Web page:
For the past several years, the Federal Housing Administration (FHA) has been the go-to financing resource for cash-strapped homebuyers...
WASHINGTON — For the past several years, the Federal Housing Administration (FHA) has been the go-to financing resource for cash-strapped homebuyers who can’t come up with a big down payment. It has zoomed from barely a 3 percent market share to nearly 30 percent of home-purchase loans.
But now, wildly popular FHA-insured mortgages could be on the verge of becoming more expensive and tougher to obtain.
In the wake of an independent actuarial study that found the FHA’s insurance fund reserves far below the congressionally mandated minimum, the agency confirms it is actively exploring ways to pump up its reserves — including raising insurance premiums, minimum down payments and a variety of other, unspecified moves.
How might these changes affect homebuyers and refinancers? FHA officials won’t discuss precisely what they’re looking at. But here’s a quick overview of some of the possibilities:
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• Higher down payments. FHA’s current minimum cash down payment is 3.5 percent. On a $200,000 house, a buyer can bring just $7,000 to the table, aside from closing costs. A purchase of a $500,000 house in a high-cost area requires only $17,500 in cash.
Critics say 3.5 percent does not force purchasers to have enough “skin in the game” to discourage them from missing payments or risking foreclosure. Rep. Scott Garrett, R-N.J., introduced legislation last month requiring a minimum 5 percent down payment for all future FHA loans.
Ed Pinto, who served as Fannie Mae’s chief credit officer in the 1980s and is now a mortgage-industry consultant, says FHA needs to move to a 10 percent minimum.
But many lenders and mortgage brokers argue that raising the limit could scuttle FHA’s core purpose — serving consumers of modest means. Jeff Lipes, president of Family Choice Mortgage near Hartford, Conn., says a 10 percent minimum “would effectively eliminate FHA as an option for first-time buyers.”
A 5 percent rule would reduce volume, he says, but not exclude such a wide swath of currently eligible borrowers.
• Higher mortgage-insurance premiums. Currently, FHA charges an “upfront” mortgage-insurance premium of 1.75 percent of the loan amount. Most borrowers roll that into their loan and finance it. FHA also charges an annual premium, paid in monthly installments, of either 0.5 percent or 0.55 percent, depending on the down payment.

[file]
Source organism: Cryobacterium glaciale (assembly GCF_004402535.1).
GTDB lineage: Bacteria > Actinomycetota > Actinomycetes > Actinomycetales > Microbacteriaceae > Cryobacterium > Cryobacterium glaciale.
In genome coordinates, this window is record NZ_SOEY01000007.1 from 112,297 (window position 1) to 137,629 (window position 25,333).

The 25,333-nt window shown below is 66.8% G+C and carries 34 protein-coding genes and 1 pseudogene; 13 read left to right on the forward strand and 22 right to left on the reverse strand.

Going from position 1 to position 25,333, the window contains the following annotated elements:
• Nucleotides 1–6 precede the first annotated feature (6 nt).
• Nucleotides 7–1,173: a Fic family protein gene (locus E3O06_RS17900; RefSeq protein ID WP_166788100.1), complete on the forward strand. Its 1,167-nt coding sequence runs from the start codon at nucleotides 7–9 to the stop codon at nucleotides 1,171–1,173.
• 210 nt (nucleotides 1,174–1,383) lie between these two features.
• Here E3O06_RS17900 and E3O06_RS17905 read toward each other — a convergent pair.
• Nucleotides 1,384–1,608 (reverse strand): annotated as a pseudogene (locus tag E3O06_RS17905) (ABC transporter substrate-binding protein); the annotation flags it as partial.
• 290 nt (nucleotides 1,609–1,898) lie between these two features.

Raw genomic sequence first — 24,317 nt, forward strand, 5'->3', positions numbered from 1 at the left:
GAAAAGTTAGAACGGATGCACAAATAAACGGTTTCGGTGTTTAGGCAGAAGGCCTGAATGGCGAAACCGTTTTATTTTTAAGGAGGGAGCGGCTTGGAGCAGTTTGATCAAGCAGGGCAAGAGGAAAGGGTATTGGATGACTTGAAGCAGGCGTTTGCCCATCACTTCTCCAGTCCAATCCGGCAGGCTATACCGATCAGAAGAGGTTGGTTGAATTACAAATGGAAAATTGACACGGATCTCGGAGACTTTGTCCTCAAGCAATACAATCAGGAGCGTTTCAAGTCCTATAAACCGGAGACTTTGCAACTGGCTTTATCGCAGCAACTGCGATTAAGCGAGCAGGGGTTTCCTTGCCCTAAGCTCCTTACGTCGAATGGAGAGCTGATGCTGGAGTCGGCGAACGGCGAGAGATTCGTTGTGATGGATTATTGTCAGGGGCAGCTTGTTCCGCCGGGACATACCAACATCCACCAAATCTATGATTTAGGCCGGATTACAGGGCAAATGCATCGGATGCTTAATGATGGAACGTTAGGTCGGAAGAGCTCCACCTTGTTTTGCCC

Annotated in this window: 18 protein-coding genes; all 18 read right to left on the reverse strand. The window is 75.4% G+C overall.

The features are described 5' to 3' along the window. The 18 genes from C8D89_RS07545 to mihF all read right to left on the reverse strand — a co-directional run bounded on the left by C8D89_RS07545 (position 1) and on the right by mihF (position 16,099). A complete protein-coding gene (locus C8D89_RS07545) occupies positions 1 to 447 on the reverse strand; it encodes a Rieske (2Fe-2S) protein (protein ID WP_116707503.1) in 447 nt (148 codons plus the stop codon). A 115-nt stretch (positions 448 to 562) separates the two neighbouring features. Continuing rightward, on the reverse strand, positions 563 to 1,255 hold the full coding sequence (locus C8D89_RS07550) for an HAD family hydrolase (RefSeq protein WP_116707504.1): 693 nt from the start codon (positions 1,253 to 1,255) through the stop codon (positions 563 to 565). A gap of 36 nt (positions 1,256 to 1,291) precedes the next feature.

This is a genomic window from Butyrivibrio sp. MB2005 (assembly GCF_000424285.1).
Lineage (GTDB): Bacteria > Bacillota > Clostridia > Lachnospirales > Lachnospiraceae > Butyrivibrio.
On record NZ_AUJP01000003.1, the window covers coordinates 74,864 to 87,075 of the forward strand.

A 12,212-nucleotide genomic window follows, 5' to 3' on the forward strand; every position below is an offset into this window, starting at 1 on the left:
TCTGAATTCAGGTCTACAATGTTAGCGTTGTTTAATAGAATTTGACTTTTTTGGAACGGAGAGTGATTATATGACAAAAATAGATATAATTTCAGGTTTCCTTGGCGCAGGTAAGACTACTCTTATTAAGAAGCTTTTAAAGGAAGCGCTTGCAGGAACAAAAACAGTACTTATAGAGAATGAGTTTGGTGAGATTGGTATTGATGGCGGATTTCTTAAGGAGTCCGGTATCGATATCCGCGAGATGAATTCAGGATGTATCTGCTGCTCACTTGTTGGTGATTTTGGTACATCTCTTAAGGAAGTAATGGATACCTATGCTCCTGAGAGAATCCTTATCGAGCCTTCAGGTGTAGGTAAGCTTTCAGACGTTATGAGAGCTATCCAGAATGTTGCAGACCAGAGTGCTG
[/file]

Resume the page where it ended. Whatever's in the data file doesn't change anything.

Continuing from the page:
To rebuild reserves, FHA could tweak one or both premiums to yield more revenue. It could, for example, raise the upfront premium to 2 percent or to the statutory maximum of 2.25 percent. It could also raise the annual fee, but the total premium could not exceed 3 percent under current limits.
Mortgage-industry officials say raising premiums would be a logical move, with a gentler impact on borrowers. On a $200,000 loan, Lipes calculates, a rise in the upfront premium to 2 percent, along with a move to 0.6 percent on the annual, would raise a borrower’s monthly payment by just $10 at today’s interest rates.
• Cutting home-seller “concessions” to borrowers’ loan costs. One of the big attractions of FHA financing has been the agency’s liberal allowance for seller contributions to borrowers to offset settlement and loan-related fees.
The current FHA limit is 6 percent of the house price, which critics believe to be excessive. They say the policy effectively allows financially marginal borrowers to buy houses they shouldn’t, thereby raising FHA’s exposure to losses.
Pinto calls the 6 percent allowance “insane on a loan with a 3.5 percent down payment.” He wants Congress to order FHA to reduce maximum concessions to 2 percent.
• Toughening credit standards. In the mortgage market, FHA is by far the most lenient and flexible player when it comes to evaluating applicants’ creditworthiness. It does not have a minimum credit score, though it permits lenders to impose their own FICO score minimums.
FHA also has been far more tolerant of credit-history peccadilloes than Fannie Mae or Freddie Mac. When there are extenuating circumstances associated with credit problems — medical, marital or employment — FHA seeks to give applicants the benefit of the doubt.
But critics say underwriting generosity can lead to higher delinquencies, foreclosures and losses. They want FHA to toughen up.
In fact, many mortgage-market participants would prefer to see FHA move to the approach used by private insurers — risk-based pricing.
Paul Skeens, president of Waldorf, Md.-based Colonial Mortgage Group, says FHA should calibrate premiums to a tiered system of credit scores and down-payment amounts, charging more for borrowers with low down payments and low scores, and less for those with higher cash in the deal and better scores.
“If that’s what it takes to make FHA solvent, I’m all for it,” says Skeens.
Kenneth R. Harney: email@example.com